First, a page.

Capital Bancorp Bank Md. $4,700,000 $752,281
Western Reserve Bancorp, Inc Bank Ohio $4,700,000 -$3,931,547
Virginia Company Bank Bank Va. $4,700,000 -$3,974,978
CalWest Bancorp Bank Calif. $4,656,000 -$4,259,837
MorEquity, Inc. Mortgage Servicer Ind. $4,628,164 -$4,628,164
Lafayette Bancorp Bank Miss. $4,551,000 -$4,035,706
Hope Federal Credit Union Bank Miss. $4,520,000 -$4,369,836
First Colebrook Bancorp Bank N.H. $4,500,000 $839,489
Puget Sound Bank Bank Wash. $4,500,000 $855,158
Georgia Primary Bank Bank Ga. $4,500,000 -$4,500,000
Mainline Bancorp, Inc. Bank Pa. $4,500,000 $763,190
Community Pride Bank Corporation Bank Minn. $4,400,000 -$3,951,747
CBB Bancorp Bank Ga. $4,397,000 -$3,722,326
Pinnacle Bank Holding Company Bank Fla. $4,389,000 -$4,104,001
Metropolitan Capital Bancorp, Inc. Bank Ill. $4,388,000 -$3,751,781
First Business Bank, N.A. Bank Calif. $4,243,000 -$3,622,999
Northeast Bancorp Bank Maine $4,227,000 -$3,503,123
Pacific Coast National Bancorp Bank Calif. $4,120,000 -$4,101,913
CB Holding Corp. Bank Ill. $4,114,000 -$3,842,421
Community Bank of the Bay Bank Calif. $4,060,000 -$3,871,936
Pacific Commerce Bank Bank Calif. $4,060,000 -$3,672,777
Residential Credit Solutions Mortgage Servicer Texas $4,041,499 -$4,041,499
The Bank of Currituck Bank N.C. $4,021,000 -$2,108,316
California Bank of Commerce Bank Calif. $4,000,000 $755,900
Capital Pacific Bancorp Bank Ore. $4,000,000 -$3,260,012
Carolina Trust Bank Bank N.C. $4,000,000 -$3,495,000
Hilltop Community Bancorp Bank N.J. $4,000,000 $467,049
Naples Bancorp Bank Fla. $4,000,000 -$3,043,934
Premier Service Bank Bank Calif. $4,000,000 -$3,945,500
Santa Lucia Bancorp Bank Calif. $4,000,000 -$868,889
SBT Bancorp Bank Conn. $4,000,000 $717,144
Todd Bancshares Bank Ky. $4,000,000 -$3,286,050
SV Financial, Inc. Bank Ill. $4,000,000 $721,382
Grand Capital Corporation Bank Okla. $4,000,000 $717,145
Investors Financial Corporation of Pettis County Bank Mo. $4,000,000 -$3,825,676
Enterprise Financial Services Group Bank Pa. $4,000,000 $680,205
KS Bancorp, Inc. Bank N.C. $4,000,000 -$3,404,134
Providence Bank Bank N.C. $4,000,000 $596,313
Texas National Bancorporation Bank Texas $3,981,000 $494,307
Community Business Bank Bank Calif. $3,976,000 -$3,278,914
Fidelity Bancorp, Inc (LA) Bank La. $3,942,000 -$2,962,700
Midland Mortgage Company Mortgage Servicer Okla. $3,920,415 -$3,920,415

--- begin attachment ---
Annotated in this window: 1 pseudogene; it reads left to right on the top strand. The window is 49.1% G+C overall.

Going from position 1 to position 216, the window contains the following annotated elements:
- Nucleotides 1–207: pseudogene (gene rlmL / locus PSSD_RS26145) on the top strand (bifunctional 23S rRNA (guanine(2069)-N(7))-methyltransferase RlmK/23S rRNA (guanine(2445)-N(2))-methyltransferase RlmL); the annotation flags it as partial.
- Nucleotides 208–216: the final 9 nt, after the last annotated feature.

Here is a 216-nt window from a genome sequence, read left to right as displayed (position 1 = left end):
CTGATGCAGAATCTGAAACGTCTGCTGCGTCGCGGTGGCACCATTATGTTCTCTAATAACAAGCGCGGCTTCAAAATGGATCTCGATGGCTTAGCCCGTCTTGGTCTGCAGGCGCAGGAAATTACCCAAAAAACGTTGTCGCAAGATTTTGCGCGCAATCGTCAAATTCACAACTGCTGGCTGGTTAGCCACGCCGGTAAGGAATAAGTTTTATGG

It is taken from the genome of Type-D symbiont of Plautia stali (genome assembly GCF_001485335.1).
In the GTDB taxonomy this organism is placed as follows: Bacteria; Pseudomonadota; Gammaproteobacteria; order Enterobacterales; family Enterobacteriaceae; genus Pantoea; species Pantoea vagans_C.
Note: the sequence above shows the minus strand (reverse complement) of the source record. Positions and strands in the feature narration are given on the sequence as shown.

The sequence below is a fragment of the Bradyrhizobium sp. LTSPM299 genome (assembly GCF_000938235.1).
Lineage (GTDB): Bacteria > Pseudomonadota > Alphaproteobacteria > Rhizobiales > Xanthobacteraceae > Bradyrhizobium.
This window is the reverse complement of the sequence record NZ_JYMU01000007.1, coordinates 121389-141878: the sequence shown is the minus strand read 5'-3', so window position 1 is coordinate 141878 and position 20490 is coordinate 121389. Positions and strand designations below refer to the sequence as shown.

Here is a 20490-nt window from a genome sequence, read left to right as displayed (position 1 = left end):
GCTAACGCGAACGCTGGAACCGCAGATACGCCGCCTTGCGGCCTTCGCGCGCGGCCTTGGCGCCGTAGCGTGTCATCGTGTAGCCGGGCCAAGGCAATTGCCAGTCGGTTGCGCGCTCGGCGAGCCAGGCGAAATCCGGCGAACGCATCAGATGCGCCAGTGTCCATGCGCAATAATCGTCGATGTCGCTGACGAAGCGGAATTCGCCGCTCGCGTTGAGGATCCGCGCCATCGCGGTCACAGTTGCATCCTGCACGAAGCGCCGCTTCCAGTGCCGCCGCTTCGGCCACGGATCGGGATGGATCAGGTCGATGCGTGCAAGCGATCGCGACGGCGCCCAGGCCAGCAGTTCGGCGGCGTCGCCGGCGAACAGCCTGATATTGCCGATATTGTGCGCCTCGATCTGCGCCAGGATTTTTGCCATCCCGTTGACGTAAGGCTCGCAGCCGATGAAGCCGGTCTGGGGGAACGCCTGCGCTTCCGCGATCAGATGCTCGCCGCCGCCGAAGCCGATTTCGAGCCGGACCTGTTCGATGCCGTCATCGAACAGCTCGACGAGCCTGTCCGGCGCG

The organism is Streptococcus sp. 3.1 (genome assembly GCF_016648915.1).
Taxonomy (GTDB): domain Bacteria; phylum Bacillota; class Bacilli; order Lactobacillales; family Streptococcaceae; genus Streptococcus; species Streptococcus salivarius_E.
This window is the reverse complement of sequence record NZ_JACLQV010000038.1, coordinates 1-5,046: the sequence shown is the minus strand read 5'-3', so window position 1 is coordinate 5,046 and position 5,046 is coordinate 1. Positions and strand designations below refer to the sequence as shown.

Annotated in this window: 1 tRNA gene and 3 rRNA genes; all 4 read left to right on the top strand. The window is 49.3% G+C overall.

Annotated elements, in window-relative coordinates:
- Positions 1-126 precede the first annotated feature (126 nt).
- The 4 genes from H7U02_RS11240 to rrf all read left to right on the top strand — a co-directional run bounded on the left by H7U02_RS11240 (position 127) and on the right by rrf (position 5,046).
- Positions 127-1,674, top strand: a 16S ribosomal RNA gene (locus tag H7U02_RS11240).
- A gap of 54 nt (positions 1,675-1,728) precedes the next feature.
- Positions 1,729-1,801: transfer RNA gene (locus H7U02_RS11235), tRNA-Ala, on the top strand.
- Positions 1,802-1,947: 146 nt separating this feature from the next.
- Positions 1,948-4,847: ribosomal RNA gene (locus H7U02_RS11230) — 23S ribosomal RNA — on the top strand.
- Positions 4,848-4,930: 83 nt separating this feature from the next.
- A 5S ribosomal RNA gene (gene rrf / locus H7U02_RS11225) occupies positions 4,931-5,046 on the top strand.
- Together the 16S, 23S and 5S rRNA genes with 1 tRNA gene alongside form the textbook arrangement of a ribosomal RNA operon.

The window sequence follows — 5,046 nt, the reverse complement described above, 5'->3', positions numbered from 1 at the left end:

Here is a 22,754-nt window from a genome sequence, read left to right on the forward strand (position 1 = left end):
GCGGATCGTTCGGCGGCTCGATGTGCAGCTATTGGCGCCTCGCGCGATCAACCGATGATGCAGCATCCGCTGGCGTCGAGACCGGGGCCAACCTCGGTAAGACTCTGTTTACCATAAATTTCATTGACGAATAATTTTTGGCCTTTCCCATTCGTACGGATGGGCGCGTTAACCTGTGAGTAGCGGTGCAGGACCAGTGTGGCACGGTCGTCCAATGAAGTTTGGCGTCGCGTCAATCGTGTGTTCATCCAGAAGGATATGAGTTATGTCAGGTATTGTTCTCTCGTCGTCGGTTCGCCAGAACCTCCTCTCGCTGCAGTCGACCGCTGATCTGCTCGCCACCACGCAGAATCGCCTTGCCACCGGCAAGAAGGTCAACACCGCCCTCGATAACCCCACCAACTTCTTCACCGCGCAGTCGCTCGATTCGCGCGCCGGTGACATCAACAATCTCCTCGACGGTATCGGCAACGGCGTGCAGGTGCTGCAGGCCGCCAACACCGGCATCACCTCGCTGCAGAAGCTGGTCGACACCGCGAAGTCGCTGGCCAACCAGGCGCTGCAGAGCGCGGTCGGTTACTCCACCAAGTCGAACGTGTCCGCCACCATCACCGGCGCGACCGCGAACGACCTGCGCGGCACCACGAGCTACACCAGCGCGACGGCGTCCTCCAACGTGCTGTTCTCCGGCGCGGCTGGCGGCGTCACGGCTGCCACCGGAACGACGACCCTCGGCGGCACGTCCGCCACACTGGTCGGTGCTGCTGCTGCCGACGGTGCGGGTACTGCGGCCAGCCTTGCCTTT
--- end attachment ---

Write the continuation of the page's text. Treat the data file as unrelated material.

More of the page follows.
Peoples Bancshares of TN Bank Tenn. $3,900,000 -$3,229,875
Community Bancshares, Inc. Bank Ariz. $3,872,000 -$3,247,978
Redwood Capital Bancorp Bank Calif. $3,800,000 $710,626
Tifton Banking Company Bank Ga. $3,800,000 -$3,576,792
Pascack Community Bank Bank N.J. $3,756,000 $741,313
First Financial Bancshares Bank Kan. $3,756,000 $807,302
Financial Services of Winger, Inc. Bank Minn. $3,742,000 $745,324
Pathway Bancorp Bank Neb. $3,727,000 -$3,649,149
Triad Bancorp Bank Mo. $3,700,000 $686,326
Patterson Bancshares Bank La. $3,690,000 -$2,554,153
AMB Financial Corp Bank Ind. $3,674,000 $713,576
Allied First Bancorp Bank Ill. $3,652,000 -$3,242,246
CedarStone Bank Bank Tenn. $3,564,000 -$2,927,929
Merchants and Manufacturers Bank Corporation Bank Ill. $3,510,000 $600,668
AB&T Financial Corp Bank N.C. $3,500,000 -$3,139,306
Mercantile Capital Corp Bank Mass. $3,500,000 $650,816
First Alliance Bancshares Bank Tenn. $3,422,000 -$2,883,767
Birmingham Bloomfield Bancshares Bank Mich. $3,379,000 $424,024
Bainbridge Bancshares, Inc. Bank Ga. $3,372,000 -$3,261,286
Madison Financial Corp Bank Ky. $3,370,000 -$3,200,579
First Bank of Charleston Bank W.Va. $3,345,000 $615,105
California Oaks State Bank Bank Calif. $3,300,000 $502,219
Mountain Valley Bancshares, Inc. Bank Ga. $3,300,000 -$2,825,393
Bancorp of Okolona, Inc. Bank Miss. $3,297,000 -$3,130,629
Congaree Bancshares Bank S.C. $3,285,000 -$2,676,271
Treaty Oak Bancorp Bank Texas $3,268,000 -$2,575,585
Border Federal Credit Union Bank Texas $3,260,000 -$3,153,869
Hometown Bancorp of Alabama Bank Ala. $3,250,000 -$2,676,655
FPB Financial Corp Bank La. $3,240,000 $383,721
First Independence Corporation Bank Mich. $3,223,000 -$2,785,654
Oregon Bancorp Bank Ore. $3,216,000 -$2,679,902
Kilmichael Bancorp, Inc. Bank Miss. $3,154,000 -$2,987,782
Crazy Woman Creek Bancorp Bank Wyo. $3,100,000 -$2,553,257
Fortune Financial Corporation Bank Mo. $3,100,000 $568,929
Grand Mountain Bancshares, Inc. Bank Colo. $3,076,000 -$3,076,000
Lone Star Bank Bank Texas $3,072,000 -$3,072,000
Sound Banking Company Bank N.C. $3,070,000 -$2,509,344
FBHC Holding Company Bank Colo. $3,035,000 -$2,230,408
Citizens Community Bank Bank Va. $3,000,000 $574,645
Clover Community Bankshares Bank S.C. $3,000,000 -$2,477,231
Marine Bank & Trust Company Bank Fla. $3,000,000 -$2,764,287
PGB Holdings Bank Ill. $3,000,000 -$2,741,751